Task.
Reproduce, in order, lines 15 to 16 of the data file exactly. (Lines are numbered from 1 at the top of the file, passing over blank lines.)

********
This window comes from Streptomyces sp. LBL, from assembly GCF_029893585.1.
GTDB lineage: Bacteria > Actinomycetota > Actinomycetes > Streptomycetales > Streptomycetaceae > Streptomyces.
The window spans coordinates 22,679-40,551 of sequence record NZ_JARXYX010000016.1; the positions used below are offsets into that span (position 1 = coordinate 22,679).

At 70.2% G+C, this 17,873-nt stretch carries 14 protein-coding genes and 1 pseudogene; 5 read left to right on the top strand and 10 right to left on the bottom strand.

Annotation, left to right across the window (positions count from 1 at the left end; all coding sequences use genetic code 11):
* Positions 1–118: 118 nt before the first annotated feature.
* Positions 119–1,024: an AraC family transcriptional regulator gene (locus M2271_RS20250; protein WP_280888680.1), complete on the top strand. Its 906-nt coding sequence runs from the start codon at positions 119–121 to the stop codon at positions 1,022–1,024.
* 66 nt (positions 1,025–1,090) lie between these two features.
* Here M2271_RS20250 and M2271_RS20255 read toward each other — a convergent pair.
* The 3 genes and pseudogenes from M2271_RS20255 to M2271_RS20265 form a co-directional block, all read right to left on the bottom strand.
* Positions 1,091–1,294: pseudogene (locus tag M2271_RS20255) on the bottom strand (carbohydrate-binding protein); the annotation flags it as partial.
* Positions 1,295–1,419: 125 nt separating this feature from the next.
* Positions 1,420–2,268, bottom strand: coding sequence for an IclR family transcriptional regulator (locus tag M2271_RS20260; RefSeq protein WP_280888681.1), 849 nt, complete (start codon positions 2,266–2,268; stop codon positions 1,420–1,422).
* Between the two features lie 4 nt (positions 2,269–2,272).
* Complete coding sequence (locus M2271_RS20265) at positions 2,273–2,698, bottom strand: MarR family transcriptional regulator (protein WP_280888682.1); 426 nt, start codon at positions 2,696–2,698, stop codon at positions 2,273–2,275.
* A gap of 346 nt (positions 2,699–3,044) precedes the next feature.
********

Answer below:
* Complete coding sequence (locus M2271_RS20265) at positions 2,273–2,698, bottom strand: MarR family transcriptional regulator (protein WP_280888682.1); 426 nt, start codon at positions 2,696–2,698, stop codon at positions 2,273–2,275.
* A gap of 346 nt (positions 2,699–3,044) precedes the next feature.